Kagay-anon Louie Talents grew up experimenting and playing with crayons, charcoal, watercolor, and Cray-Pas oil pastels. His notebook was filled with scribbles and drawings. In college, at Xavier University, he was commissioned to do the backdrop for all the masses held at the university chapel. He spent hours upon hours and sleepless nights working on the backdrops and murals.

After graduating and receiving a degree in economics, Louie decided to pursue his artistic passion and went to the University of the Philippines Diliman, where he took up Fine Arts. In 2011, he graduated Magna Cum Laude. From thereon, there was no stopping Louie. He continued to develop and improve his artistry. Eventually, he received a French Embassy scholarship grant that gave him the opportunity to study at the Ecole Nationale Superieure des Beaux Arts de France.

His years in France made Louie appreciate art more. He became more dedicated and passionate in his works. Art, for him, became a means of expression. His works not only became the talk of the art world, but also a means of communication and exchange of ideas.

Louie’s works are not like any other artistic masterpiece. Each project, each artwork has a meaning, a story, an inspiration, and a goal. Some of his most popular masterpieces are The Palanay Art Project (bibilical passages burned, cauterized, and turned into diary entries), the Atten-Hut Art Project (which used 21,000 toy soldiers painted in white, in commemoration of the Philippine Independence Day), and the Me and the Now multimedia art exhibit, which featured 20,000 plus toy soldiers that depicted the Mamasapano Massacre.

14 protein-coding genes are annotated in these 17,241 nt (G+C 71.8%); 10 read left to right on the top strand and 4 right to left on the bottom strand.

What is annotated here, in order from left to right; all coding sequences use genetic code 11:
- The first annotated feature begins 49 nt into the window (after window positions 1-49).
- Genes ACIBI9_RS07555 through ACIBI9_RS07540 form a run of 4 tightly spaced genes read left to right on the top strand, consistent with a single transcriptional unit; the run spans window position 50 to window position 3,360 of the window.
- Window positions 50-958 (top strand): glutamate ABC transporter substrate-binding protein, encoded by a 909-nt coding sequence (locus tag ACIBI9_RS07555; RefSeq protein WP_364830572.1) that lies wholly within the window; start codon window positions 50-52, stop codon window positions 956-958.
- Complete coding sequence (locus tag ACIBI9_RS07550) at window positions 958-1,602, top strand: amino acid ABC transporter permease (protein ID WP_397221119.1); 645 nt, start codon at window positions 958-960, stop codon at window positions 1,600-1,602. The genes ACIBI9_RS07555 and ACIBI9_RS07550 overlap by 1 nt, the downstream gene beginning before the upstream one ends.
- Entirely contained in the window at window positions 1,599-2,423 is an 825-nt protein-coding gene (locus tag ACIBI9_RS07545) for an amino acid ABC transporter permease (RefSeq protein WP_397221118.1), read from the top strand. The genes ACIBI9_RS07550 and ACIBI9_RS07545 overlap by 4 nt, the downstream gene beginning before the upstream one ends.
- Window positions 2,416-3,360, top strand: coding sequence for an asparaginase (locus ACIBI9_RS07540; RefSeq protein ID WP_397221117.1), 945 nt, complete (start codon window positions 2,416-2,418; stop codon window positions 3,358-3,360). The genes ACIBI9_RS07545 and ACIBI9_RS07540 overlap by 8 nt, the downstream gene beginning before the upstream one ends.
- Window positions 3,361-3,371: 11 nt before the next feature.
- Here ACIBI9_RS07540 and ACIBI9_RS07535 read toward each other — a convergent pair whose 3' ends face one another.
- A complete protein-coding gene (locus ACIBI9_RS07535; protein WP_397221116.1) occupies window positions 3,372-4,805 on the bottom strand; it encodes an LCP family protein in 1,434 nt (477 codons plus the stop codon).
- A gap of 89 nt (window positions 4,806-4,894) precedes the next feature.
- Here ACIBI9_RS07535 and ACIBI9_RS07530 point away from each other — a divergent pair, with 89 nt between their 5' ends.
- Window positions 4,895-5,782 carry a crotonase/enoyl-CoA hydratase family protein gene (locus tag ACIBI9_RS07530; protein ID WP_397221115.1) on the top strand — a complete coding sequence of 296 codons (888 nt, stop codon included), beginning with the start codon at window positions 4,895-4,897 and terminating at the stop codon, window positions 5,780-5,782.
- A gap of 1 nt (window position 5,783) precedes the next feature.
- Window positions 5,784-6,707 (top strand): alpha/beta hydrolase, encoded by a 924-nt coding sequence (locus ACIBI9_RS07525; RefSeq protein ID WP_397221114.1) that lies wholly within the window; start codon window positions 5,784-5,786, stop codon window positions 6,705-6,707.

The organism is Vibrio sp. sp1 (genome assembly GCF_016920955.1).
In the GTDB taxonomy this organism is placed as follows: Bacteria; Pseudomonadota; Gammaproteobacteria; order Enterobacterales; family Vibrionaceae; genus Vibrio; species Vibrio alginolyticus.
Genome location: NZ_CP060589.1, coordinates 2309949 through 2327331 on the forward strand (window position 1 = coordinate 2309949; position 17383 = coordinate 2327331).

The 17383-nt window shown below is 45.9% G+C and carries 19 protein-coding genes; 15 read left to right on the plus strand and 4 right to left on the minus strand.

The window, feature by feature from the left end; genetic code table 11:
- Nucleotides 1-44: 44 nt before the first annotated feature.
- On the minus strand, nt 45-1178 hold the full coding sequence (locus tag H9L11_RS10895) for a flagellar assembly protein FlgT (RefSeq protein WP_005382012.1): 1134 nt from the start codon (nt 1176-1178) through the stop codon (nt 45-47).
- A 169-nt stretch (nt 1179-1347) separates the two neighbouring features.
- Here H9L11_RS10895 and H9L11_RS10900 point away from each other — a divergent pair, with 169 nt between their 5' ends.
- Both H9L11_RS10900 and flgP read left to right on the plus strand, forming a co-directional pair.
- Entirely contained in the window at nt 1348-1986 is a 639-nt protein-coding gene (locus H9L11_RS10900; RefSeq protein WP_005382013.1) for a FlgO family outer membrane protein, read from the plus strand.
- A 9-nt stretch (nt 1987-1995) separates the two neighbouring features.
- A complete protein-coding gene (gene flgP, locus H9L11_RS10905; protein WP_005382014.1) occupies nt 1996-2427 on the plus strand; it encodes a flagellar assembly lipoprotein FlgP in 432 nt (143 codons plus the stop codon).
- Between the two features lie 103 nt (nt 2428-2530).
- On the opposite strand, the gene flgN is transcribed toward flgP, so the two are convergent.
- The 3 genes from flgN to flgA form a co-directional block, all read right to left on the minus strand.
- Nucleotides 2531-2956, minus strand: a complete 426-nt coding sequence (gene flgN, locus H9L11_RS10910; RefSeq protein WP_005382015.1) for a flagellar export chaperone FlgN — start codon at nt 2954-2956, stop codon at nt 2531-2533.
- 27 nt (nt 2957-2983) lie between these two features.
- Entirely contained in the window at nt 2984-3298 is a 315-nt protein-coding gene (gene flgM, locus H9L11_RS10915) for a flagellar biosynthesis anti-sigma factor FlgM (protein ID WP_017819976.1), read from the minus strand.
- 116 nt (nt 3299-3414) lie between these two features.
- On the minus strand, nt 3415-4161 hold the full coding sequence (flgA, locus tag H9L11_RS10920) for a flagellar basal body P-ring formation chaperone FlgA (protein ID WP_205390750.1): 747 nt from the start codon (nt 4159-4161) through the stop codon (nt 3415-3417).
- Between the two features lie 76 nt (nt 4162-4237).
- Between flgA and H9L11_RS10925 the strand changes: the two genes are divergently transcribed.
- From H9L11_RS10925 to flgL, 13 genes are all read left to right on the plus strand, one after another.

Je Suis Charlie

Last month, Louie unveiled his newest project in France. The exhibit, dubbed LIBRES ET EGAUX, was held on the anniversary of Je Suis Charlie. Using matchsticks to convey his message, Louie created art that can be viewed in three ways:

“First, with the passing of artists in the Charlie Hebdo massacre, a new generation of artists will emerge, and will continue expressing their right to Freedom of Expression.”


“Second, the matchsticks raise public awareness and attention; that the terrorist attack and senseless killings in France are also happening in other parts of the world.”


“The color of the matchsticks corresponds to the color of their flag, date of the incident, and the number of casualties. A life lost in Africa is the same as the life lost in France, yet the world is silent about these. Lastly, these incidents inflict fear to divide humanity. The important part is how we respond positively to these incidents for unity towards humanity.”


Louie used 900 matchsticks for this new masterpiece. Of these, 309 are colored and carrying the flags of the nations attacked; while 591 matchsticks have messages written by French children aged 7 to 9, along with the responses of the Kagay-anons Louie talked to and interviewed via Facebook. This is the kind of “collaborative art” that Louie is known for.  He never forgets to include the community in his projects.

Additionally, matchsticks have always been one of Louie’s favorite objects. He sees them as a symbol; as an instrument that sparks and starts a fire. For him, matchsticks also represent the burning desire of people. This is why he will continue doing matchstick art and will, time and again, relay his thoughts and ideas through these small, unpretentious sticks.

Louie Talents is a Kagay-anon worthy of emulation. He knows what he wants and he does all that he can to achieve his goals. The exhibit in France is just one of his many plans for using his artistry to reach out to people. Whether he is in France or here in Cagayan de Oro, Louie believes that his art will speak to people in a manner that will make them think and, hopefully, act.

Congratulations, Louie! Cheers to more creative and innovative ways of exploring and sharing your art and message!




Louie Talents was one of the recipients of the first Lambago Art Awards that was held last February 2016 at Xavier University.


(All photos provided by Louie Talents.)

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